Interview: Sovereign Syndicate Creator Explains Why He Chose A Tarot System

Sovereign Syndicate
Sovereign Syndicate

Sovereign Syndicate is a Victorian steampunk RPG by Crimson Herring Studios that deviates from the typical cRPGs by abandoning the dice system. Instead, it adopts tarot cards and implements them uniquely into the gameplay to make it even more appealing to fans of the genre. The game currently has three playable characters, each having special skills and lore.

In order to fully grasp this system and to understand the philosophy behind Sovereign Syndicate, we spoke with Isaac Otway, Creator of Sovereign Syndicate and Crimson Herring Studios. During our conversation, he also shared with us some of the future plans for the title. Read ahead for the full interview.

Sovereign Syndicate
Sovereign Syndicate – via Crimson Herring Studios.
Introduce yourself and tell us a bit about your work on Sovereign Syndicate.
Isaac: My name is Isaac Otway, and I’m the creator of Sovereign Syndicate and the founder of Crimson Herring Studios. I was also the Producer of the game.
Where did the idea to combine the Victorian era with Steampunk come from? And what were some of the inspirations behind the characters and the overall environment?
Isaac: I think Steampunk is naturally considered a Victorian-era thing, something like the Victorian era meets the roaring ’20s. I think the game wears its inspirations on its sleeve; we’re obviously inspired by games like Disco Elysium and the Shadowrun trilogy from Harebrained Schemes. I’ve always been a huge Shadowrun fan ever since the SNES Shadowrun game.
Initially, I wanted to do a game more like Shadowrun with turn-based combat and a squad of characters, hence the name Sovereign Syndicate. But wanting to be different, I chose the Victorian Steampunk setting instead of Dystopian Cyberpunk and Greek-inspired mythological creatures instead of Orcs, Trolls, and Elves like Shadowrun has. Dragonfall was my favorite of the three Shadowrun games, so I naturally considered what a squad of similar characters might look like in our setting and got to work creating the characters and backstories.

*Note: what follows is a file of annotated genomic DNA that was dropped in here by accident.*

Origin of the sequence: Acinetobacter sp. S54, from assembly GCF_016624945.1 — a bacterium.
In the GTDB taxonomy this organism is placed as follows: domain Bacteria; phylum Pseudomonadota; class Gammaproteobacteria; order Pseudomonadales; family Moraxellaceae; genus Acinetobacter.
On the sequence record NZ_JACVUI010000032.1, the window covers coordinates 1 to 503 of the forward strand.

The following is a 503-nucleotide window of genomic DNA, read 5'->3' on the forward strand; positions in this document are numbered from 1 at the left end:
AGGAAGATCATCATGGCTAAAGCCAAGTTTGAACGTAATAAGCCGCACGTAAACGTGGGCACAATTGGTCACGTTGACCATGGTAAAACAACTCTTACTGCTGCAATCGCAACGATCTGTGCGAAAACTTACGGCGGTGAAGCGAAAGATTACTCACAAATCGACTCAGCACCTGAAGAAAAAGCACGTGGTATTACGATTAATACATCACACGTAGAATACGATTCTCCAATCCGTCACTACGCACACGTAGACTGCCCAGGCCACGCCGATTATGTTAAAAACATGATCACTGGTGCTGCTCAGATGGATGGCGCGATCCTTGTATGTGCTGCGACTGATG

As we got into development, we realized we likely wouldn’t have the budget to do a game like that justice, not being able to do custom character creators, weapons and equipment, enemy AI, and all the things gamers would expect, so we rescoped the game to be more of a prequel in the Disco Elysium style so we could focus on developing the world and characters, and systems like the Dialogue System and tarot cards so we can prepare ourselves to do something more robust with our next project.
Did you have to research a lot to make the Victorian era aspect as accurate as possible, or did you go entirely freely to make it unique?
Isaac: Absolutely, we did. I’m a huge fan of classic Victorian science fiction, so I naturally gravitated towards writing a story in that era and took a lot of inspiration from the works of Jules Verne, HG Wells, Oscar Wilde, and others. But yes, we also tried to do a lot of historical research into the time period, and specifically London during that time, so we could add nuance and a sense of foundation to our storytelling and environments. I’ve always appreciated science fiction writing that is grounded in reality, where you can see something like that world existing given the right technological advancements and decisions.
Sovereign Syndicate
Sovereign Syndicate – via Crimson Herring Studios.
The demo for the game has been available for some time now. Could you tell us about some of the changes we can expect in the final version compared to the demo?